This teacher used apples to teach kids an important lesson about bullying
For adults, it’s easy to understand the severe damage bullying can cause, but for kids, it can take a while for the lesson to truly sink in. That’s why one Birmingham, UK, teacher had the brilliant idea to use a pair of apples illustrate the effects of bullying, and her Facebook post about her lesson is going insanely viral.
Rosie Dutton is a teacher who tours schools in her area, teaching kids mindfulness and relaxation techniques. Earlier this week, she posted on her Facebook page, Relax Kids Tamworth, about an experiment she did to show kids what really happens when someone gets bullied.
Dutton showed her class two apples — one untouched and one that she’d secretly bruised by tapping it repeatedly on the floor. On the outside, they looked exactly the same, and her class noted that “both were red, were of similar size and looked juicy enough to eat.”
Wrote Dutton, “I picked up the apple I’d dropped on the floor and started to tell the children how I disliked this apple, that I thought it was disgusting, it was a horrible color and the stem was just too short. I told them that because I didn’t like it, I didn’t want them to like it either, so they should call it names too.”
Dutton said the class looked at her “like I was insane,” but they soon got into the game. “We passed the apple around the circle calling it names, ‘you’re a smelly apple’, ‘I don’t even know why you exist’, ‘you’ve probably got worms inside you’ etc,” she wrote. “We really pulled this poor apple apart. I actually started to feel sorry for the little guy.”
Then, Dutton passed around the other apple — the one she’d left untouched — and had the kids “say kind words to it, ‘You’re a lovely apple’, ‘Your skin is beautiful’, ‘What a beautiful colour you are.'” They compared the apples again, and noted that they still looked exactly the same.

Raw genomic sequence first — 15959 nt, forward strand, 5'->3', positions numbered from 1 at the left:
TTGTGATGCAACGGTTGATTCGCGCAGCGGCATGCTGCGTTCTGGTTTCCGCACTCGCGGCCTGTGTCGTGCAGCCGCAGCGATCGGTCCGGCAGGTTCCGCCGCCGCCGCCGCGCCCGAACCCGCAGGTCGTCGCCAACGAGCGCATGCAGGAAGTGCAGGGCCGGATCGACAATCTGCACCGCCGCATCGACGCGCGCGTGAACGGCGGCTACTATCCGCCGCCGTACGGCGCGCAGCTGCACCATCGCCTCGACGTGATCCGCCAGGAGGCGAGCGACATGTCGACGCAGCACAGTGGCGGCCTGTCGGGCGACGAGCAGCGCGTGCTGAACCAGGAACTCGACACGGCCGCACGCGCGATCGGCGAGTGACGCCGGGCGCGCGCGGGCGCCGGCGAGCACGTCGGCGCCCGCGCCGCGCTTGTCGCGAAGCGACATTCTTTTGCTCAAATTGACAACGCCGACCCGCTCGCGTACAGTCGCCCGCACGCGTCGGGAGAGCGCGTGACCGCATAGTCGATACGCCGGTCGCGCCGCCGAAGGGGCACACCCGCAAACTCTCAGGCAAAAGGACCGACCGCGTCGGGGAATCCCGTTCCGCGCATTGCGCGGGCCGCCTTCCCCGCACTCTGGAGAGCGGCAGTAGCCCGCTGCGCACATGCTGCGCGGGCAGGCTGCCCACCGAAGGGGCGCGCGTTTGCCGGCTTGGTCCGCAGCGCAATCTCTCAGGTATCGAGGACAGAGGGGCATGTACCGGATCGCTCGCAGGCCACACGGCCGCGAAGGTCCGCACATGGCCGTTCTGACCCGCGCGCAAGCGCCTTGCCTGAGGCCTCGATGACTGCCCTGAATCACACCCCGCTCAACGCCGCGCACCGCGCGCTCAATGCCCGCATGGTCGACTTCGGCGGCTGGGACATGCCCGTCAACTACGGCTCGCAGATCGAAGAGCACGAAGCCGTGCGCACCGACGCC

Then Dutton cut the apples open.
The apple the class was kind to was crisp, juicy, and ready to eat. The apple who’d been bullied was bruised, brown, and mushy inside. Explained Dutton, “I think there was a lightbulb moment for the children immediately. They really got it, what we saw inside that apple, the bruises, the mush and the broken bits is what is happening inside every one of us when someone mistreats us with their words or actions.”
Dutton explained that sometimes people “don’t show or tell others how they are feeling,” but the damage is still there — just like it was inside the mushy apple. And, that’s why it’s so important to be kind with both our words and our actions.
Since her post went up, it’s been shared over 200,000 times and has more than 168,000 likes. Thousands have also commented to say her “experiment” should be recreated in classrooms all over the world to help kids understand why bullying is such a serious issue. Dutton’s lesson is stunningly simple, but it packs a powerful punch, even for adults. It’s hard to imagine a more effective way to illustrate the mental and emotional impact of being bullied.
Dutton thanked everyone for their support and said, more than anything, she just wants people to understand how much power we have to eliminate bullying. “Unlike an apple, we have the ability to stop this from happening,” she wrote. “We can teach children that it’s not ok to say unkind things to each other and discuss how it makes others feel. We can teach our children to stand up for each other and to stop any form of bullying, just as one little girl did today when she refused to say unkind words to the apple.”
“The tongue has no bones,” Dutton wrote at the end of her post, “but it’s strong enough to break a heart. So be careful with your words.”
This article was originally published on